Sam Halderman, who we met in Borrego Springs, reports via email that the winds along I-8 to El Centro were fierce today. He thinks we’ll find better towing conditions on Friday. If we get out there and the wind is still high, we’ll have to slow down or even find a spot along the way to park overnight.

I’ve noticed that the rear curbside tire of the Airstream has lost a lot of air this week. We definitely have a slow leak. Mike will help me take it off tomorrow and we’ll probably bring it over to the local tire shop in the morning before we hit the road. Much better to deal with it here than before we get out in the desolate stretches of I-8 in eastern California and Arizona.

Back from vacation

OK, we’re back from our break and prepping to head out again. Tomorrow we’ll take the drive down I-8 and begin the first eastbound leg of our trip. But today we have a few more things to do in San Diego, including a tour of Cabrillo National Monument with Terry & Mike. Terry works there, so we are looking forward to the “insider’s tour”. I’ll post photos late tonight or tomorrow.

Bruno’s proof!

Yes, he really did come all the way from France to the California desert … and missed us! But at least he got a picture to prove he made it. I just got this via email today:

scaled.Bruno cropped.jpg

Bruno’s Airstream blog can be found here. If you can’t read French, just click the button that says “English version”.

How this blog reaches you (getting online)

Without a doubt the number one question I get from working people who want to travel by RV is, “How do you get online?”

The short answer is, “Any way I can.” Since we travel a lot, we can’t count on any one method of Internet access to work all the time. And since getting online is absolutely mandatory for me to do my job, we do what ever it takes to find the Internet, even if it means hitching up and moving onward. Sometimes that means a compromise between where we’d like to be and where we must be.

Normally, I use a cellular Internet system called “Internet in Motion” to get online. It’s basically a little black box that runs off the 12v system in the Airstream. With it, I can get online anywhere there is a cellular signal. This service costs $60 per month for unlimited use. The really nice thing about this system is that it can be left on even when in motion, so the Internet is always available. Eleanor gets online from the passenger seat while I’m towing, to look up information (weather radar, campgrounds, parks, etc). The downside, of course, is that if there’s no cellular signal, it can’t work.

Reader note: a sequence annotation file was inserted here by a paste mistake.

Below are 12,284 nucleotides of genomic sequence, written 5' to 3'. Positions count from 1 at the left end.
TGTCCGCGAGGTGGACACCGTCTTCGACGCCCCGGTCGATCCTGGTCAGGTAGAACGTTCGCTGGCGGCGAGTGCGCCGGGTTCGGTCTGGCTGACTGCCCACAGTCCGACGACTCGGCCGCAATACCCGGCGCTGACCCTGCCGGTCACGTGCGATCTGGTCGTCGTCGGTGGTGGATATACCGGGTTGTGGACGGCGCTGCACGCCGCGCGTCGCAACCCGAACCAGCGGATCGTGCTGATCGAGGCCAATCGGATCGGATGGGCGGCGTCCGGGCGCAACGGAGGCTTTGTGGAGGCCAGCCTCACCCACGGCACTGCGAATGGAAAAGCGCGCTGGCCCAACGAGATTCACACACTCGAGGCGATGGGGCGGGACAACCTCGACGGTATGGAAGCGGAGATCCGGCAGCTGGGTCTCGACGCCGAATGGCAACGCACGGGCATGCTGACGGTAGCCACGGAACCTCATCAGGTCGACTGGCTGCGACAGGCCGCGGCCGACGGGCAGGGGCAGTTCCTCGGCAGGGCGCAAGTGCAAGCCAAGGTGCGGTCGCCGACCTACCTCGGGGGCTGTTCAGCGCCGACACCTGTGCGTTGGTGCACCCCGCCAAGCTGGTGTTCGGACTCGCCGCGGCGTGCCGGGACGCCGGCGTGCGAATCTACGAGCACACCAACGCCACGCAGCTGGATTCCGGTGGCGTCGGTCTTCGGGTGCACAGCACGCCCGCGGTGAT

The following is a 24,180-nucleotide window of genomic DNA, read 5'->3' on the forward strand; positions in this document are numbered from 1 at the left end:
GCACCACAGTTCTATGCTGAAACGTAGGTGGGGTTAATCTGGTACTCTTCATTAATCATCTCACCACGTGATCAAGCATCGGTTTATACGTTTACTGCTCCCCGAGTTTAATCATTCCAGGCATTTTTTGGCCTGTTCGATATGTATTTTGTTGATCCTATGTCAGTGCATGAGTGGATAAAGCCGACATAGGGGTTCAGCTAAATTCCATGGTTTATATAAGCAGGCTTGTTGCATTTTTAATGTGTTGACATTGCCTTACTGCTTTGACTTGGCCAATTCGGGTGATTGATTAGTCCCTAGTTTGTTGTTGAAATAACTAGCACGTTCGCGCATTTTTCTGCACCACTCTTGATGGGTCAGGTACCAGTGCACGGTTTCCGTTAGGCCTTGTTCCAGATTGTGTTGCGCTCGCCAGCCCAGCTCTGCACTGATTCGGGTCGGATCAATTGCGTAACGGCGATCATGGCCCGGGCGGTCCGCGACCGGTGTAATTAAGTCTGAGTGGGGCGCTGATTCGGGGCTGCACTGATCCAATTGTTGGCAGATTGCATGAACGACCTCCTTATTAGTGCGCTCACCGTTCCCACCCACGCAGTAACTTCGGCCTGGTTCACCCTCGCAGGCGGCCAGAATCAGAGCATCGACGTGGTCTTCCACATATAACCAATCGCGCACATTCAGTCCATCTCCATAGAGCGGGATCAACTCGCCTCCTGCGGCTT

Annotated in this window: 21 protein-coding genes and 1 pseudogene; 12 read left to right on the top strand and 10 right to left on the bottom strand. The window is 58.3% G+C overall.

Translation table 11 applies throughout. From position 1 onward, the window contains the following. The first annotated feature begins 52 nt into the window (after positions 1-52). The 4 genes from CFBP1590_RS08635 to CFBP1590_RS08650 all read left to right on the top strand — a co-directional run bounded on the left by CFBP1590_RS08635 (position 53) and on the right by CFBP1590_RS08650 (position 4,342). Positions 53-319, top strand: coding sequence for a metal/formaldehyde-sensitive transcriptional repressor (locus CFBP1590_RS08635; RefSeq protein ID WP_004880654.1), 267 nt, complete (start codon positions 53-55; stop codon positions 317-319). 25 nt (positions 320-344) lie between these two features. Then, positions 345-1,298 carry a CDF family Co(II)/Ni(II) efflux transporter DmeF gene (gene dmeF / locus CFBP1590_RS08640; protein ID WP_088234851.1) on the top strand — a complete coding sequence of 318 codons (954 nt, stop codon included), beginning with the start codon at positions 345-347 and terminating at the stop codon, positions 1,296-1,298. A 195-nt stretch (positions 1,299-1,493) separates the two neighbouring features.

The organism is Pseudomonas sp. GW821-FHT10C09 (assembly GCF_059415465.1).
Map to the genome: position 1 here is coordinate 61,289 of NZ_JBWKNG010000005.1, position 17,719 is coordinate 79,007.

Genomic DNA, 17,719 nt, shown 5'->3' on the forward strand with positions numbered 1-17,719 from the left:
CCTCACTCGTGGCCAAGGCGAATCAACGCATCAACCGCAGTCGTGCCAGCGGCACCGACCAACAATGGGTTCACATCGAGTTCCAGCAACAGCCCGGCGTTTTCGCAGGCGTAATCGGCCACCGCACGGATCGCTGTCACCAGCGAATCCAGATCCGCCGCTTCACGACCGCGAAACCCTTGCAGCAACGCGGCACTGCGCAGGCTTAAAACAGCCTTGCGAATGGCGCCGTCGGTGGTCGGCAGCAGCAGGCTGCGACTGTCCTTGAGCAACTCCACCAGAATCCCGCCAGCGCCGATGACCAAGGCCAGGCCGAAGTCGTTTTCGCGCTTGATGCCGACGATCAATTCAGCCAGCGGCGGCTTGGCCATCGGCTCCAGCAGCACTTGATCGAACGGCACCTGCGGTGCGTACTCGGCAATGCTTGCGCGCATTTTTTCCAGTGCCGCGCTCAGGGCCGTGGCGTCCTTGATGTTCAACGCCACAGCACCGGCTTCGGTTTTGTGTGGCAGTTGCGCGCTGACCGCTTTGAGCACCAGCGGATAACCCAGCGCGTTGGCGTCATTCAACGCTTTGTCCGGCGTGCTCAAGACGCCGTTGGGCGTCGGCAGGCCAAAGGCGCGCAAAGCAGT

Satellite is an excellent option for people who like to really roam to out-of-the-way places. It has the advantage of working anywhere you can see the southern sky, after about five minutes for the dish to orient itself. The equipment is more expensive– about $5000 installed. Monthly charges are about the same as cellular. The other thing to consider is that the satellite modems require AC power, which means you have to either be plugged in or have a big battery bank and inverter.

If we can’t get online with our IIM system, we run down the list of alternatives:

1) Is it really important to get online during our stay, or can we just pack the laptops and catch up later?
2) Is there a cyber cafe or other wireless hotspot nearby?
3) Can we borrow an office nearby with an Ethernet (wired) connection? Or, can we disconnect someone’s computer from their Internet connection for a few minutes?
4) Does our Verizon cell phone work? If so, we can connect a cable to it and get online that way.
5) Can we borrow a phone jack and dial in? (We rarely are reduced to this level, fortunately.)

The point is that it helps to have multiple ways to get online. There are no perfect, one-size-fits-all, guaranteed ways to get online. Sometimes you’ll just get skunked, as has happened to us many times. It can be frustrating that the best places to be are often the ones with no cell phone or Internet services, but we regard that as a sign that we should take a day off and go hiking!

If this sort of thing interests you, you should check out the new Digital RV Forum. It’s all about digital technology in RVs. The forum just launched on December 28 2005, and I’m one of the forum moderators. Post a question there if you have one!